). More unique enemies essentially means more threat to the player. It adds a hopeless feeling of being outnumbered as well as constant paranoia that you can be watched and/or chased down more often and possibly even by more than one entity at once. Amnesia: A Machine for Pigs' enemy itself isn't even anything too exraordinary, especially when compared to the first game. The way it looks and sounds, and even its background isn't frightening, it isn't scary, it isn't even eerie or creepy. In fact, it's nothing short of silly, amusing, and cliché. It essentially look like a pig on a more-than-lethal dosage of steroids
Even the lantern isn't left untouched by the transition between both Amnesia games. Yes, there is a lantern once again, but, and I personally find this to be the worst out of all other changes and features in the game, the lantern has unlimited oil
and it constantly flickers on and off
whenever you are close to or looking at enemies and while witnessing 'disturbing or unsettling events. In addition to the factors of this being unrealistic (which further breaks immersion) and making EVERY scary event in the game incredibly predictable and generic, it has an effect on the player which makes it easier to proceed without caution while simultaneously making it unnecessary to explore thoroughly (since you don't need to find new, unique areas to find more lantern fuel).
Amnesia: A Machine for Pigs as a whole game feels like it was rushed and lazily made.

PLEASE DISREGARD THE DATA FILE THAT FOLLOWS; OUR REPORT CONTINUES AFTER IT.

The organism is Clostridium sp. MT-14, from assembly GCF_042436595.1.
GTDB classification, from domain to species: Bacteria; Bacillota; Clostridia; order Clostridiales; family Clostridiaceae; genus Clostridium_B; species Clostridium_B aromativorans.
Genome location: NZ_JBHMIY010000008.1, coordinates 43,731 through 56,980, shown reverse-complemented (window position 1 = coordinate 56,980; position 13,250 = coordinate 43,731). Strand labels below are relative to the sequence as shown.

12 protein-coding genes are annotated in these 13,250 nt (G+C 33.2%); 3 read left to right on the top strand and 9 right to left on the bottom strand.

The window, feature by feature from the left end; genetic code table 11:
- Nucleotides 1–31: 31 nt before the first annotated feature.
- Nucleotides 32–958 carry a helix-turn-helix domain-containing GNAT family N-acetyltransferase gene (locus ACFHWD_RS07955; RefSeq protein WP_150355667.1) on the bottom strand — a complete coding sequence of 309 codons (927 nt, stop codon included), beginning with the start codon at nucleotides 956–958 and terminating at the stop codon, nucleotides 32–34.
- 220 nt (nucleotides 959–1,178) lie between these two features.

Unlike in the first game, there is not, nor will there ever be any possibility of custom stories
. The developers themselves have made claims that it would be 'too difficult' to add custom story support due to the new engine, and that they will instead add new content to Amnesia: The Dark Descent instead, including but not limited to: new textures, monsters, and maps. Over a year later, we haven't even heard a single word about it yet. Even assuming this would ever be true, it almost makes it pointless to even buy the sequel in the first place. The first Amnesia game would be the obvious choice out of the two for any gamer to make since A Machine for Pigs is doomed to be a single adventure with absolutely nothing different or new put into the game while The Dark Descent supposedly gets even more playability and support than it already has.
Another problem lies within the fact that the playtime of one single story playthrough, whether you're playing for enjoyement and story or simply rushing through it, is significantly
less in A Machine for Pigs' story than in the first Amnesia game. Having not even 5 hours into the game myself and getting close to the ending (I couldn't finish it even once because I got so BORED with it, I'm sorry), while my first playthrough in the first Amnesia took me nearly 20 hours, I can confidently say that this game isn't even worth buying. I actually enjoyed the main story in The Dark Descent so much that I played it all the way through four times
, simply because it was absolutely massive by comparison and plenty of 'optional' exploration possibilities. Combine this with the fact that there's a bonus of an additional mode called 'Justine' and a collection of short stories for even more curiosity-invoking lore in the 'Remember' option of the game's startup menu, as well as TONS of custom stories all for free, and it's easy to see that this Amnesia game is nothing short of an embarassment
to the first.